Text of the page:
Thursday, July 31, 2008

Social paradigms shift, e.g. our view on race before and after 1945

The “What Can We Do?” thread at Gates of Vienna is one of the most comprehensive anti-jihad discussion held, both in terms of what has been discussed and in terms of the broad range of people who's been involved. It's been a virtual anti-jihad mini-conference.

The discussion is being furthered in the thread The Quiet Game, where Zenster brings up the question of which has to be defeated first, Islam or political correctness / multiculturalism / etc.?

Armance answers to this is that it will happen simultaneously: "I think Islam, immigration and the multi-culti ideology will vanish as a whole. Once we acknowledge that there is an Other who can be harmful to ourselves, the idea of the sacred minorities and the myth of the good savage will perish at the same time."

And I agree with Armance. This is how historical changes usually take place. And all the people who feel despair and cannot imagine such a change have not read any history, or haven't paid attention while reading it. Only last century we had a couple of shifts of this magnitude. When you live in the middle of a paradigm it looks impossible to change it (because all the aspects of it support each other). But if you study history you will find that such changes happened fairly often, and how it works.

To illustrate what I talk about. Louis Armstrong visited Sweden in 1933. In all the news papers he was describe as something monkey-like let loose from the jungle. All across the line! And in the reviews by the most serious music critics.

Who would have imagined in 1933, that twelve years later Western Europe would undergo an America-led cultural revolution which would lead to the common belief that there are no differences between races?

Translation of two of the quotes:

Knut Bäck in Göteborgs-Posten, November 1933:
"This world is strange... No protests are raised against how the jungle is let loose into the society. Armstrong and his band are allowed to freely wreak destruction."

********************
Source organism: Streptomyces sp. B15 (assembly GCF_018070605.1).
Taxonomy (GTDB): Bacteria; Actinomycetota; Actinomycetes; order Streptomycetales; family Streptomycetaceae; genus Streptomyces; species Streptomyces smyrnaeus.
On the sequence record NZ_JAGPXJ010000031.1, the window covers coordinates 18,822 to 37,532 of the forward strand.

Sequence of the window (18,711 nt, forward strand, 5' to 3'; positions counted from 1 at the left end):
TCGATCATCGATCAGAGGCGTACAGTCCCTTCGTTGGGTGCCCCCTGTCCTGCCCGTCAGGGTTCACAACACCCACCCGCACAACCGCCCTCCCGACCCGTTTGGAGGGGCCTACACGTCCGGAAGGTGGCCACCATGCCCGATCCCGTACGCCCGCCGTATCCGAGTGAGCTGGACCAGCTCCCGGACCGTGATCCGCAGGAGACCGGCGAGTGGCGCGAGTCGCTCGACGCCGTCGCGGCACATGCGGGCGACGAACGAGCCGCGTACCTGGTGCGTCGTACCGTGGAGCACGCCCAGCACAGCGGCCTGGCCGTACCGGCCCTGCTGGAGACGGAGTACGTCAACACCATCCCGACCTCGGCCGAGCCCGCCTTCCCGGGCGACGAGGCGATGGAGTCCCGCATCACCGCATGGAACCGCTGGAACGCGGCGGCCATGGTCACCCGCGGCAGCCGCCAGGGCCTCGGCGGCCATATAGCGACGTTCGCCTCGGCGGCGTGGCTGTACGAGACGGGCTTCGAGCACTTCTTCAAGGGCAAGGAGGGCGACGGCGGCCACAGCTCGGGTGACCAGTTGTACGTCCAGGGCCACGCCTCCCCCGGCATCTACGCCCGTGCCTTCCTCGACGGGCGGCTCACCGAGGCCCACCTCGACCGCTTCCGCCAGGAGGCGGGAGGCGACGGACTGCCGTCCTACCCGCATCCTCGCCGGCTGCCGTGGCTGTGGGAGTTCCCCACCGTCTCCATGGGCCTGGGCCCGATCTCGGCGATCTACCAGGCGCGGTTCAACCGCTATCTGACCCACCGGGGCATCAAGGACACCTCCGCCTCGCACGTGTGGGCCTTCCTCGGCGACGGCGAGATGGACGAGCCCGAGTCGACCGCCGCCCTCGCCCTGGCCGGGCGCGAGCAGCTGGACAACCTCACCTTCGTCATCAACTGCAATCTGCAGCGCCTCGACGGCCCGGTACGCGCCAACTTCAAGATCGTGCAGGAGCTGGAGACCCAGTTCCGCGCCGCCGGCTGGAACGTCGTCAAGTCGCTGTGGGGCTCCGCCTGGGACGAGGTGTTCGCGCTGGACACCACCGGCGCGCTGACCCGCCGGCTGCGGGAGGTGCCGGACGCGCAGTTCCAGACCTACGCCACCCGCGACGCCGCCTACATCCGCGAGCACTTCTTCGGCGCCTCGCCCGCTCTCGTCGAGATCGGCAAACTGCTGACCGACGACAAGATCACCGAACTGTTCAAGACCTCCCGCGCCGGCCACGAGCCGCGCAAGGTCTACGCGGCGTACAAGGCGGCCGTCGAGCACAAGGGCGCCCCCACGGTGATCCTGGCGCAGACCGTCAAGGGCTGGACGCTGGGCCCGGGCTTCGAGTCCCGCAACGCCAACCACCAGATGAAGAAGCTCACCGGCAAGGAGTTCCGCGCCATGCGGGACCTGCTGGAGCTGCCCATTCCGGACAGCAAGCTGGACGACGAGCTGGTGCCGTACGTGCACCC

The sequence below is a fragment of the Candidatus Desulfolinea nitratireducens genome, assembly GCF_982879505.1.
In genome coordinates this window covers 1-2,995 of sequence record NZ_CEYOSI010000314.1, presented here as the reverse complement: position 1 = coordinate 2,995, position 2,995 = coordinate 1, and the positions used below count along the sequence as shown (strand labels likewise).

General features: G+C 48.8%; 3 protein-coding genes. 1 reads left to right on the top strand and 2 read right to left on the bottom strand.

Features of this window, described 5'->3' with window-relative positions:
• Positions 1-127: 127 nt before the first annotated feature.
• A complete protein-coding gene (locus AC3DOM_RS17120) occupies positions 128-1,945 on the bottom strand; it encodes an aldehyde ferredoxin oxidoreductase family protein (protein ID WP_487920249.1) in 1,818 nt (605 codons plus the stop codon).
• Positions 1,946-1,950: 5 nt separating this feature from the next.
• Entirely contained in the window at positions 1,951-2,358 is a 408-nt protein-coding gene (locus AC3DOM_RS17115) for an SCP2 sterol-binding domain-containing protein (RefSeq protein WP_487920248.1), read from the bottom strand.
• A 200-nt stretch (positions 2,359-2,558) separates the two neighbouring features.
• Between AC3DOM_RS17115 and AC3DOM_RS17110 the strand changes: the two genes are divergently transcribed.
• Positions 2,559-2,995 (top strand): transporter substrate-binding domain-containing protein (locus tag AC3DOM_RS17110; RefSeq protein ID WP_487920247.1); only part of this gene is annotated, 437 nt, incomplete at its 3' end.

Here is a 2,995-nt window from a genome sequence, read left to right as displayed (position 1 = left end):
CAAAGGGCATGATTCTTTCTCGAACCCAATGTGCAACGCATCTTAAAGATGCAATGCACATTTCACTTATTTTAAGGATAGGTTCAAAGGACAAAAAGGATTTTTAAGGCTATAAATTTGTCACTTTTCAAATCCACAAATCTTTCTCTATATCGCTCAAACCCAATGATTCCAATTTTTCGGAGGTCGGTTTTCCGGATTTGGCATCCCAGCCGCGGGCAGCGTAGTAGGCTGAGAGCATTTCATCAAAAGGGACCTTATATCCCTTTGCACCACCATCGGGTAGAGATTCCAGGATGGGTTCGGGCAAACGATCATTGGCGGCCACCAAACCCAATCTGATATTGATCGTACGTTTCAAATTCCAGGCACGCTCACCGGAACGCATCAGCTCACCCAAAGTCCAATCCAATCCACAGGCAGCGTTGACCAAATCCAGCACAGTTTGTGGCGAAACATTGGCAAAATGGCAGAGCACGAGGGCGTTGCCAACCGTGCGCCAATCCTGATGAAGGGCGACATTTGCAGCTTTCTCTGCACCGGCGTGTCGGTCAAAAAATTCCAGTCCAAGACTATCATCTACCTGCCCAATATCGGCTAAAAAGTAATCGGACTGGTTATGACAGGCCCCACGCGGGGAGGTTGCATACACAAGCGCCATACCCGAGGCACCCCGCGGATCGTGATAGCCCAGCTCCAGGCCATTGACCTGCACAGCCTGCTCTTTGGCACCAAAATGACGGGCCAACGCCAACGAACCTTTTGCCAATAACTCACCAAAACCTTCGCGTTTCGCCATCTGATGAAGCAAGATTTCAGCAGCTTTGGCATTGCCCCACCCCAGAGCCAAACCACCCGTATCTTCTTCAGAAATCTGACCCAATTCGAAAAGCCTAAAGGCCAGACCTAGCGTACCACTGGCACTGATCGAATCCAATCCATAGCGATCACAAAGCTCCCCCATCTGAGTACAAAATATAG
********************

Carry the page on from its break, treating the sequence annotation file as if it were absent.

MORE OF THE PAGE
Sten Broman in Sydsvenskan, November 1933:
"Dare I say that he at times had something monkey-like about him and sometimes reminded of, according to our perceptions, a mentally disturbed person, when he pouted with his mouth or gaped it to its widest open and roared like a hoarse animal from a primeval forest."

The third quote compares the concert with a natural disaster, and Armstrong's trumpet with a hell machine. The only good thing coming out of it, he says, is that it solves to old dispute of whether monkeys have a language.

This is what Europe looked like, up until 1945. And since some people will live under the misconception that this was a phenomenon of the '30s, I here provide a quote from the Swedish Encyclopedia, Nordisk Familjebok, the 1876-1899 edition (here and here).

"Psychologically the negro can be said be on the level of a child, with vivid fantasy, lack of endurance, ... can be said to lack morality rather than being immoral ... etc."

Even though the point here has been to illustrate how social paradigms can shift completely in short time (and this is just one out of numerous examples), let me add how up until 1945 all the focus was put on the differences between races, and after that all the focus has been put on what is equal (while ignoring differences). Let's see if the next shift means a synthesis of the two extremes. Will people be able to keep two thoughts in their minds at the same time?

[End of post]

1 comment:

geza1 said...

Very good point about pre-war conceptions of race in Europe. And it cannot be repeated enough that it truly _was_ across the board. Let us not forget that some of the leading movements who championed racial science and especially eugenics were progressive/leftist movements. The existential shock of WWII changed Europe and for the left, multculturalism at that time seemed like a logical progression from economic parity and it was also the left's big chance to seize power by propogating anti-racism. They knew the right would eventually catch up with them, they had to.